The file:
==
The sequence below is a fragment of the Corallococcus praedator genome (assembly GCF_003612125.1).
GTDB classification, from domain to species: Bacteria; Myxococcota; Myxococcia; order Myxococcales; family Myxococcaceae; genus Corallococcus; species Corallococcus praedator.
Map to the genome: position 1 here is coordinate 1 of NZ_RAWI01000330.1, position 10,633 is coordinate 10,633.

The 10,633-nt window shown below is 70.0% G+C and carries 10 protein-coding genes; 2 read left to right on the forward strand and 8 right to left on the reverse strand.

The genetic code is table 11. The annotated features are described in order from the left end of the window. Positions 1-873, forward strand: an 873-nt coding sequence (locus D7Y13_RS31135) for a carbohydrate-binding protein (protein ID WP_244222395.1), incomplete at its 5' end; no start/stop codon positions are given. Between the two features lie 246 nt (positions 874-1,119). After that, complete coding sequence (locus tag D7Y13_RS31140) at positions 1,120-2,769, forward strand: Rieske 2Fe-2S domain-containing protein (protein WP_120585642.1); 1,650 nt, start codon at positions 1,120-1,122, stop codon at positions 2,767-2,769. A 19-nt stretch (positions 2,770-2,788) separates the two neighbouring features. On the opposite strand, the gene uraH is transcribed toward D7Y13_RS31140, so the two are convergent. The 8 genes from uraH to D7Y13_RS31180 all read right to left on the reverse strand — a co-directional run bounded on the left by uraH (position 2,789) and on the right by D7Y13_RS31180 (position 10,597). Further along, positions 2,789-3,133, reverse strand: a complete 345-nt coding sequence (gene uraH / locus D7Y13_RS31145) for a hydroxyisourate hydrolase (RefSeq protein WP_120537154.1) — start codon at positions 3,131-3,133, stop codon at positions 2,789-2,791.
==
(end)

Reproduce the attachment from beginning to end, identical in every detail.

The sequence below is a fragment of the Corallococcus praedator genome (assembly GCF_003612125.1).
GTDB classification, from domain to species: Bacteria; Myxococcota; Myxococcia; order Myxococcales; family Myxococcaceae; genus Corallococcus; species Corallococcus praedator.
Map to the genome: position 1 here is coordinate 1 of NZ_RAWI01000330.1, position 10,633 is coordinate 10,633.

The 10,633-nt window shown below is 70.0% G+C and carries 10 protein-coding genes; 2 read left to right on the forward strand and 8 right to left on the reverse strand.

The genetic code is table 11. The annotated features are described in order from the left end of the window. Positions 1-873, forward strand: an 873-nt coding sequence (locus D7Y13_RS31135) for a carbohydrate-binding protein (protein ID WP_244222395.1), incomplete at its 5' end; no start/stop codon positions are given. Between the two features lie 246 nt (positions 874-1,119). After that, complete coding sequence (locus tag D7Y13_RS31140) at positions 1,120-2,769, forward strand: Rieske 2Fe-2S domain-containing protein (protein WP_120585642.1); 1,650 nt, start codon at positions 1,120-1,122, stop codon at positions 2,767-2,769. A 19-nt stretch (positions 2,770-2,788) separates the two neighbouring features. On the opposite strand, the gene uraH is transcribed toward D7Y13_RS31140, so the two are convergent. The 8 genes from uraH to D7Y13_RS31180 all read right to left on the reverse strand — a co-directional run bounded on the left by uraH (position 2,789) and on the right by D7Y13_RS31180 (position 10,597). Further along, positions 2,789-3,133, reverse strand: a complete 345-nt coding sequence (gene uraH / locus D7Y13_RS31145) for a hydroxyisourate hydrolase (RefSeq protein WP_120537154.1) — start codon at positions 3,131-3,133, stop codon at positions 2,789-2,791.